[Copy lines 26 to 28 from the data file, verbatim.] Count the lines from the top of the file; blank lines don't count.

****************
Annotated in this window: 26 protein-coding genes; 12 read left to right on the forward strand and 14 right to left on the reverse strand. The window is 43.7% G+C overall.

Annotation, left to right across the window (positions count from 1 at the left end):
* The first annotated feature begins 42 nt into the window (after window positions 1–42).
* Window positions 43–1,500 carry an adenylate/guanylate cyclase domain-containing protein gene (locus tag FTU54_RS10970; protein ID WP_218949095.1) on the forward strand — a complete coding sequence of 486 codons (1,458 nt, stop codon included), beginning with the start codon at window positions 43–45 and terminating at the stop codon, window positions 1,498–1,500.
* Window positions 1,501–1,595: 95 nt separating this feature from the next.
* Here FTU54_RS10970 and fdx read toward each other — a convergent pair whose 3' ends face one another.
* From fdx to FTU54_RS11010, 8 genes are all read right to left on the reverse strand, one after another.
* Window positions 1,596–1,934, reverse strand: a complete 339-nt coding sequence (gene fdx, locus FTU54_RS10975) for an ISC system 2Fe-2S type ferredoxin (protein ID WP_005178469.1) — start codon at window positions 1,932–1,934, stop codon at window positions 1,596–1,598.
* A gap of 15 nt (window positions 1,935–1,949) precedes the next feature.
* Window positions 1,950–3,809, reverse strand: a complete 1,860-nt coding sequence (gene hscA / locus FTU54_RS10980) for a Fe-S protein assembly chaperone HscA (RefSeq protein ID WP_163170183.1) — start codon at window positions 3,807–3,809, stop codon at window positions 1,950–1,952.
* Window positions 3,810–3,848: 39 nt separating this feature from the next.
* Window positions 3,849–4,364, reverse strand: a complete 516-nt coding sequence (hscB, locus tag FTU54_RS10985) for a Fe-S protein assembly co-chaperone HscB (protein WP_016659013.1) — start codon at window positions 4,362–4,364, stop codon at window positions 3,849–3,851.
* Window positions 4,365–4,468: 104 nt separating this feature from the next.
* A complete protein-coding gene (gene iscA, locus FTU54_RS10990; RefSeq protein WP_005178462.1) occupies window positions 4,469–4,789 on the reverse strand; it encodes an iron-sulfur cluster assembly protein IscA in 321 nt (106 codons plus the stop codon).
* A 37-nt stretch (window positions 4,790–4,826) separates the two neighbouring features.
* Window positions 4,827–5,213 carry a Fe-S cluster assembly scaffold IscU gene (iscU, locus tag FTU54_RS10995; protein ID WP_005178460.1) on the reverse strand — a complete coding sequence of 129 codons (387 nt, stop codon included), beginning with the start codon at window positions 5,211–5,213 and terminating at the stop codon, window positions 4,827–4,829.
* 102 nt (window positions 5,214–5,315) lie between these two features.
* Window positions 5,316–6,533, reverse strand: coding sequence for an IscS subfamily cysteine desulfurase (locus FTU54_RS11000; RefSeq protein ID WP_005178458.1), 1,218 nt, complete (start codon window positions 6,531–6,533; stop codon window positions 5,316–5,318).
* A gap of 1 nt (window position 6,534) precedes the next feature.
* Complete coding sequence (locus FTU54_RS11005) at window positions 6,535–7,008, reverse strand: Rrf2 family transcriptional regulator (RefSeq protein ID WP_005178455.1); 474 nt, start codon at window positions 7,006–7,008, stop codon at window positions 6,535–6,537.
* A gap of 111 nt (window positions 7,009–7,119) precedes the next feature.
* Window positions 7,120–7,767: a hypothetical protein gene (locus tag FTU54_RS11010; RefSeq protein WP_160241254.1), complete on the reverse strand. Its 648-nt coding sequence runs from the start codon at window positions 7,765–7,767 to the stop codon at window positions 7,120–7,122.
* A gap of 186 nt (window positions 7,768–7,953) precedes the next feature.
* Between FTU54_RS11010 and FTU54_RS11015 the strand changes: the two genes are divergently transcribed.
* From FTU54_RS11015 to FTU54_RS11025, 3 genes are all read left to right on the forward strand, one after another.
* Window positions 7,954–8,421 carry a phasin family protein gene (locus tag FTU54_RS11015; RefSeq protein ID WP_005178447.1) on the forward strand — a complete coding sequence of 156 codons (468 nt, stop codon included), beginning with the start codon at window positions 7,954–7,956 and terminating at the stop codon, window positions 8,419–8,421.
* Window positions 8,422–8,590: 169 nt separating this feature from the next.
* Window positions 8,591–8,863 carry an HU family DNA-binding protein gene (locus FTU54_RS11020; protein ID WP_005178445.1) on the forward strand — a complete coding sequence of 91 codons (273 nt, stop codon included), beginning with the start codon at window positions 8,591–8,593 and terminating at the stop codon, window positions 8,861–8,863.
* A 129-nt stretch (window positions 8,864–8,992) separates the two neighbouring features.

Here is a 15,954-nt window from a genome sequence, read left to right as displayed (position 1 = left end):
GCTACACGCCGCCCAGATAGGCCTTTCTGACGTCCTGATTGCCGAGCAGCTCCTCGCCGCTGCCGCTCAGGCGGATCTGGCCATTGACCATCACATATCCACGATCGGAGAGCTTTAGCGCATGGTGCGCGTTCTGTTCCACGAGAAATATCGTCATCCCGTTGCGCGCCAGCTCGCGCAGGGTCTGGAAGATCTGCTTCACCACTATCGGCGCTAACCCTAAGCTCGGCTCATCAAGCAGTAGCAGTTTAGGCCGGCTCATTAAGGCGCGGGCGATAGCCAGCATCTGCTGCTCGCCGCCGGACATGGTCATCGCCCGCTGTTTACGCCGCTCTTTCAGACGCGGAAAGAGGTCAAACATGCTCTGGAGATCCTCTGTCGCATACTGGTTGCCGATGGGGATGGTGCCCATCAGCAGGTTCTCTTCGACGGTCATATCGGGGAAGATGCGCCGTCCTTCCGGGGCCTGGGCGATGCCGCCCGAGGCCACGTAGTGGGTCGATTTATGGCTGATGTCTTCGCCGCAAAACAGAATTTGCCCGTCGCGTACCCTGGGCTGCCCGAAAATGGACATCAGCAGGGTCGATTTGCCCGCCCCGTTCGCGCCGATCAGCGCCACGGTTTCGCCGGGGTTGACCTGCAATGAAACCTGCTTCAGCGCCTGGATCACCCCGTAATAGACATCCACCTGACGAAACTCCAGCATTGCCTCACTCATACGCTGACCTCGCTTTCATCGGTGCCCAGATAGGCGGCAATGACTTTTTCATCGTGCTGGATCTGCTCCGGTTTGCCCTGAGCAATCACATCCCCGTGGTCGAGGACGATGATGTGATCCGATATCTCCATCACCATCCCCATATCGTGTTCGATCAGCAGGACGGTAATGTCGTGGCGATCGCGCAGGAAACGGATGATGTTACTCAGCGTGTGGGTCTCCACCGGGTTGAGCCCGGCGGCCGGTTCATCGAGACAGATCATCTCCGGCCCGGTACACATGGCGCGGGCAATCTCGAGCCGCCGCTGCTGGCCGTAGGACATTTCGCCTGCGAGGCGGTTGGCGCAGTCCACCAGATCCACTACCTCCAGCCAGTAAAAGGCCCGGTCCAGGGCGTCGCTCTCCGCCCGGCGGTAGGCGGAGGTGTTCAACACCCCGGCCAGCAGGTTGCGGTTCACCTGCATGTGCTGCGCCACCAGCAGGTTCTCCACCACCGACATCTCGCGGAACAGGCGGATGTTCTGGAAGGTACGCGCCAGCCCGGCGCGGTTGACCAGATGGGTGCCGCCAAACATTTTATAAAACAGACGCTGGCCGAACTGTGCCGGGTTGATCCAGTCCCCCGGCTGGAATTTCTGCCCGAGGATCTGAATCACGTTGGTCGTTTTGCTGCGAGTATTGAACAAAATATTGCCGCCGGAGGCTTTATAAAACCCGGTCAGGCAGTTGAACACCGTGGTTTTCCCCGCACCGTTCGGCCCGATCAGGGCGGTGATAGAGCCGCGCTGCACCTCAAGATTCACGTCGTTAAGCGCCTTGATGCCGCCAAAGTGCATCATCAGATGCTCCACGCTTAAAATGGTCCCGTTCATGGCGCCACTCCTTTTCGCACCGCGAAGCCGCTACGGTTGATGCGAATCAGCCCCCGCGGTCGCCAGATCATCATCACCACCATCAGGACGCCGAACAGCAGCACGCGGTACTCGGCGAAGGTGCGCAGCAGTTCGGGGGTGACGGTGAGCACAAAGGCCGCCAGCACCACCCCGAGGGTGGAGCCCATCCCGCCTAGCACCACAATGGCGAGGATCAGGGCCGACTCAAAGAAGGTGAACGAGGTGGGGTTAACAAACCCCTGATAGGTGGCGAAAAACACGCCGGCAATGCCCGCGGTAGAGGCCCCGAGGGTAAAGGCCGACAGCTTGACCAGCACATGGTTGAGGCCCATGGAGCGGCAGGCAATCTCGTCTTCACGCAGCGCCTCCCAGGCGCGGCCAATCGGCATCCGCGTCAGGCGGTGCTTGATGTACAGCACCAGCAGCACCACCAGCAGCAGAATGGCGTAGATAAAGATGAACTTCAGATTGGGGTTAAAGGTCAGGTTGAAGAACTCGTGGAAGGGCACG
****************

* Window positions 7,954–8,421 carry a phasin family protein gene (locus tag FTU54_RS11015; RefSeq protein ID WP_005178447.1) on the forward strand — a complete coding sequence of 156 codons (468 nt, stop codon included), beginning with the start codon at window positions 7,954–7,956 and terminating at the stop codon, window positions 8,419–8,421.
* Window positions 8,422–8,590: 169 nt separating this feature from the next.
* Window positions 8,591–8,863 carry an HU family DNA-binding protein gene (locus FTU54_RS11020; protein ID WP_005178445.1) on the forward strand — a complete coding sequence of 91 codons (273 nt, stop codon included), beginning with the start codon at window positions 8,591–8,593 and terminating at the stop codon, window positions 8,861–8,863.